The British honours system gives special awards to people who have made an outstanding contribution to society.
People get honours for achievements like making a difference to their community, being a volunteer for many years or being amazing at what they do for a job.
Anyone can recommend someone for an award but not everyone is chosen.
The decision about who gets an honour - and the honour they get - is made by a group of people who make up the honours committee.
The committee's decisions go to the Prime Minister and then, finally, to the Queen to check it.
Not everyone wants an honour and people are allowed to turn down the award.
The full list of people who have awarded an honour is revealed twice a year - at New Year, and in mid-June on the date of the Queen's official birthday.
The winners then receive their awards, which are special medals, from the Queen or other members of the Royal Family at a ceremony.
Types of honours
Knights and Dames
The honour of knighthood comes from medieval times, as does the way used to award the knighthood: the touch of a sword by the King or Queen.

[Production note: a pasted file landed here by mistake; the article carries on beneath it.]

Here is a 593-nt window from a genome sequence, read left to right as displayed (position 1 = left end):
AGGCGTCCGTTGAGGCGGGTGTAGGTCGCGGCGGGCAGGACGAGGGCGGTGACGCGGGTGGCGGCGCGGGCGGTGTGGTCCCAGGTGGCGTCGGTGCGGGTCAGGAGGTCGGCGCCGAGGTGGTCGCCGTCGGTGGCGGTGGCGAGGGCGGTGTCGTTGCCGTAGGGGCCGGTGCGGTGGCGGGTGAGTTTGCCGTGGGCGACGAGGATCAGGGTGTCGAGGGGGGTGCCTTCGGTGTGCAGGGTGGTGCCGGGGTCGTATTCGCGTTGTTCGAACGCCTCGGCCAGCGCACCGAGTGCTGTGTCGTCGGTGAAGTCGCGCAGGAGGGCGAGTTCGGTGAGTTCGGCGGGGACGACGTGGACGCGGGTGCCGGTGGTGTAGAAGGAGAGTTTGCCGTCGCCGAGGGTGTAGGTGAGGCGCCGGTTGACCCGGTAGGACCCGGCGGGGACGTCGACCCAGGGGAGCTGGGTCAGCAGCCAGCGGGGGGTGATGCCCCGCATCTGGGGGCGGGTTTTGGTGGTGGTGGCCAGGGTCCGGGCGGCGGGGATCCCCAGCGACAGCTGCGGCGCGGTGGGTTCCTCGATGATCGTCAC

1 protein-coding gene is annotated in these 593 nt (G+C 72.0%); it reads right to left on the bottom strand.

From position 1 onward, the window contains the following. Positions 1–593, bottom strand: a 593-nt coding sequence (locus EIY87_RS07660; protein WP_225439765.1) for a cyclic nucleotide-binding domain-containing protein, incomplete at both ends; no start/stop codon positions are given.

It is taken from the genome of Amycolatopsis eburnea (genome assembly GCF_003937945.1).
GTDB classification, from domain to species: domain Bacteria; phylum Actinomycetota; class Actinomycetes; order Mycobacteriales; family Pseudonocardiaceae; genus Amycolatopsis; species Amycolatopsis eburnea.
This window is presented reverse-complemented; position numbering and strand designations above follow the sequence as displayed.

Men who receive this honour are given the title "Sir" and their wives "Lady".
Women receiving the honour are called "Dame".
The award is given for an exceptional achievement in any activity.
Orders of the British Empire
King George V created these honours during World War I to reward services to the war effort by people helping in the UK or not fighting on the front line.
People can be given either the award of Commander (CBE), Officer (OBE) or Member (MBE).
They are now awarded to people making a positive impact in their work.
For example, the honour of an MBE can be given for achievement or service in the local community.
British Empire Medal
The medal was founded in 1917 and was awarded for "meritorious" actions by civilians or military personnel.
It was scrapped in 1993.
Nearly twenty years later, Prime Minister David Cameron brought the medal back and about 300 will be awarded every year to community volunteers.